It’s tough sometimes distinguishing one hardware version to the next, especially when there are all these revisions floating about. Revisions often mark a slight improvement on an existing model, phasing out the older ones while retaining the same name. They are often also clearly marked, even if you’re getting a superior, or more efficient product under the same name. That’s how it’s meant to work – but Gigabyte has seemingly broken that rule in many twisting ways.
I was pointed in the direction of a peculiar piece by UK Hardware Info earlier today, who detailed a startling discovery made over the December holidays. One of Gigabyte’s motherboards, the GA-P85-D3, has undergone routine revisions since its launch, as is usual in the hardware industry. What is unusual is how stripped down and inferior the newer revisions are, as so vividly depicted in the two images below.
It’s easy to see immediately that the boards are not the same, but it’s also easy to mistake the two since Gigabyte doesn’t differentiate between the revisions in the board’s model number. Most companies do, such as ASUS and MSI, while others don’t, like Antec, XFX and Seasonic. That’s perfectly fine if the revision you’re selling to consumers is either identical or better, but it’s a different story when a motherboard is pretending to be something more powerful than it really is.
And the differences between the two revisions in question, although small, make a big difference. The Rev 2.0, for example, doesn’t feature the UEFI DualBIOS of Rev 1.0, which in itself is the biggest difference between the two. There are also slight changes to the mosfets for CPU power, with Rev 1.0 featuring three mosfets for all three phases while the Rev 2.0 only features two per phase.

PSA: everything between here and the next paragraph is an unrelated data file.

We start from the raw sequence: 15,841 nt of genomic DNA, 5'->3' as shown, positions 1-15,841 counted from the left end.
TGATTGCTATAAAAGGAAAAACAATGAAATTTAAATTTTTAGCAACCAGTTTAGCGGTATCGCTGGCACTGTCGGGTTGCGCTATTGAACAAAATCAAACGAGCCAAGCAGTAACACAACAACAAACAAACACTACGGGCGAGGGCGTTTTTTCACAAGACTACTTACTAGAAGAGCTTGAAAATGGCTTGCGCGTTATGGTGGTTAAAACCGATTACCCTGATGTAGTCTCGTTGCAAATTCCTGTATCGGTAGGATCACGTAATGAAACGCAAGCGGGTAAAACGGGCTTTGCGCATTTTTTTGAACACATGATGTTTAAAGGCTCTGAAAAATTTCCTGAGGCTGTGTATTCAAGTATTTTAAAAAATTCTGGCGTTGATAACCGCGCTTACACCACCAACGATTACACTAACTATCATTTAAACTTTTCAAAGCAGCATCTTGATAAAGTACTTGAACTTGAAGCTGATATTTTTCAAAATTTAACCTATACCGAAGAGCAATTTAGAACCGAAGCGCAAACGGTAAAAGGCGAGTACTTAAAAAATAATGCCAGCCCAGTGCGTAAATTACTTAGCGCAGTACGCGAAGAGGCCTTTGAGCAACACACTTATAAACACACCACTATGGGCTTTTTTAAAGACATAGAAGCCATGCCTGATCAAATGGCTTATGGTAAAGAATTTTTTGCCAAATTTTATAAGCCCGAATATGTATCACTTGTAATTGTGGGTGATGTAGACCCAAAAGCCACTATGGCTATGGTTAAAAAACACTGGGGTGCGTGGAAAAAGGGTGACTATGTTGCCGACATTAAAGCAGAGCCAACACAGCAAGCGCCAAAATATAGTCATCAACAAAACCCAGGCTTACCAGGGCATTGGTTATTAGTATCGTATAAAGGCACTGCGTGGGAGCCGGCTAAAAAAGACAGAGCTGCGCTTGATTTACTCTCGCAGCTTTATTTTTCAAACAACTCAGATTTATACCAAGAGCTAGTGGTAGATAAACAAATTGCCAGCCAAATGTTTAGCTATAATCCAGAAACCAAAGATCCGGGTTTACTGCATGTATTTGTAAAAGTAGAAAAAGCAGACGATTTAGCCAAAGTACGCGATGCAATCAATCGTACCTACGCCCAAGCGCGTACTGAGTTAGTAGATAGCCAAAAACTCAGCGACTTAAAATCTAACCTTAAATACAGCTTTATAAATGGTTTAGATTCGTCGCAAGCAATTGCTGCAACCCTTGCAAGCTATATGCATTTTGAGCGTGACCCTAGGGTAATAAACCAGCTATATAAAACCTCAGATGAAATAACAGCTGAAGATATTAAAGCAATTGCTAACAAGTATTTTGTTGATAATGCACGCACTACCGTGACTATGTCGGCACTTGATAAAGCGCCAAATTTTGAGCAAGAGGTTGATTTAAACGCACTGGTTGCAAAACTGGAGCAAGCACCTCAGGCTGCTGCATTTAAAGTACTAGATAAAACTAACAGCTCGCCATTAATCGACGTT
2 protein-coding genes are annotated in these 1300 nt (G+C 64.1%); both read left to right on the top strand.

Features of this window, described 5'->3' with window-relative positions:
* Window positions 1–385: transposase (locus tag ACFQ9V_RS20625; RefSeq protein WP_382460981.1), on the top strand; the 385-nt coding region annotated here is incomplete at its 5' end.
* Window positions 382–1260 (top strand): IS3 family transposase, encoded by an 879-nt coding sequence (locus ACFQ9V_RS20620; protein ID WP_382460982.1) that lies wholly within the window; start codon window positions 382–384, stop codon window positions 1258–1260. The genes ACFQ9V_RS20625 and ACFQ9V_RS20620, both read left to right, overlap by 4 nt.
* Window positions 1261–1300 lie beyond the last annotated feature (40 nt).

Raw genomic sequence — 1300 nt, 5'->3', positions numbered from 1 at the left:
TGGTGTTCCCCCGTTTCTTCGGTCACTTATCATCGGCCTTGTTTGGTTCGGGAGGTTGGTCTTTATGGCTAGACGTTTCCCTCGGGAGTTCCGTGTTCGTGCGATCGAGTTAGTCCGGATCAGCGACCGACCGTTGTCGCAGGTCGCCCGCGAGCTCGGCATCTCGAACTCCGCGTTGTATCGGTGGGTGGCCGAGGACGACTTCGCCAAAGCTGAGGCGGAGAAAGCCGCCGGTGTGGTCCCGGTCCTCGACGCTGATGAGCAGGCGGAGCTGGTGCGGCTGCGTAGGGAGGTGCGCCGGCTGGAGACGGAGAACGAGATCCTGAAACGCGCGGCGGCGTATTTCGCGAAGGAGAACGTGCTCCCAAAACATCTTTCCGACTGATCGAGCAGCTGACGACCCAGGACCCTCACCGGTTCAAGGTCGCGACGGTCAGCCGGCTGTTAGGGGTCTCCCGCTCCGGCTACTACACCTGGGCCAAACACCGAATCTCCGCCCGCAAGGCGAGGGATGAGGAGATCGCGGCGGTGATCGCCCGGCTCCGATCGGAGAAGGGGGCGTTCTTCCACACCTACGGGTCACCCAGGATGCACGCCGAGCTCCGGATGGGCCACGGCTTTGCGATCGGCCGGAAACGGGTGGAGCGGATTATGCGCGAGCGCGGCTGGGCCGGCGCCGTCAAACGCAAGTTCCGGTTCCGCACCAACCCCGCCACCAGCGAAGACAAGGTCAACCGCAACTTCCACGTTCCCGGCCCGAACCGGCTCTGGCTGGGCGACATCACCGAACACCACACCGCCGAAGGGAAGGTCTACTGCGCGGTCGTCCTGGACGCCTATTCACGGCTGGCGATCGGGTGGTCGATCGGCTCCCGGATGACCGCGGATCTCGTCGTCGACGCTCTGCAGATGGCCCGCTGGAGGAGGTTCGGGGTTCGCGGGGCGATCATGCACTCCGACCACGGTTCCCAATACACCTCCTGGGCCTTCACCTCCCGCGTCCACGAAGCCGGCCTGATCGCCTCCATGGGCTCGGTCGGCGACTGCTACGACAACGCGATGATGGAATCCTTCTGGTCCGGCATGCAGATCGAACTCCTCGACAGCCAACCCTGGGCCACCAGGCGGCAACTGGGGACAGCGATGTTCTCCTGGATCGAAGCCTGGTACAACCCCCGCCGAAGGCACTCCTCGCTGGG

So what does that all mean in actual, real-world performance? As UK Hardware Info points out, quite a bit actually. The Rev 2.0 struggled to keep up with the older revision, often buckling under overclocking tests and throttling back due to high temperatures. The Rev 1.0 was clearly the better board, with far less CPU throttling and therefore greater performance in almost all the tests. Which is completely fine, aside from the fact that Gigabyte seems to be trying to hide this from its consumers.
If you take a look at both product listings on the official Gigabyte page, you’ll notice that they are listed as two different revisions of the same motherboard: The GA-P85-D3 Rev1.x and Rev2.x. The issue start arising when you glace over the specifications, which are identical for both boards. The Rev 2.x even lists EFI DualBIOS as a feature, when it is clear that the motherboard only contains a single BIOS chip. So already the differences are being completely glanced over and hard to discern, but it becomes worse for retailers.
The product and EAN codes for all revisions of the motherboard also happen to be identical. This is a massive problem, because retailers use these codes to automatically generate listings for new products. So if a product revision is different from the last, the EAN code should be changed to reflect this on the store front and inform customers. Without it, the listing is automatically generated and the specifications sourced from the first revision; the motherboard that is more feature filled and powerful than the one actually being sold. This is a global problem, but it’s already affected at least one unlucky consumer locally.
So what’s essentially happening is that newer, less powerful revisions of this motherboard in question are being advertised with features they don’t have, and the only way consumers can tell is by opening the box after a purchase. It’s a clear attempt to disguise cost cutting at the expense of honesty, and which not only affects those purchasing the hardware but reviews too. Suddenly reviews of the first revision can’t be applied to the second, even though theoretically Gigabyte is saying they’re the same thing.
It’s an underhanded move, and one I hope Gigabyte looks into seriously when considering revisions. It’s not something evident in the more expensive products they manufacture, but having to leave consumers guessing over revisions (and in some cases outright lying) is no way to conduct business.
Last Updated: January 13, 2015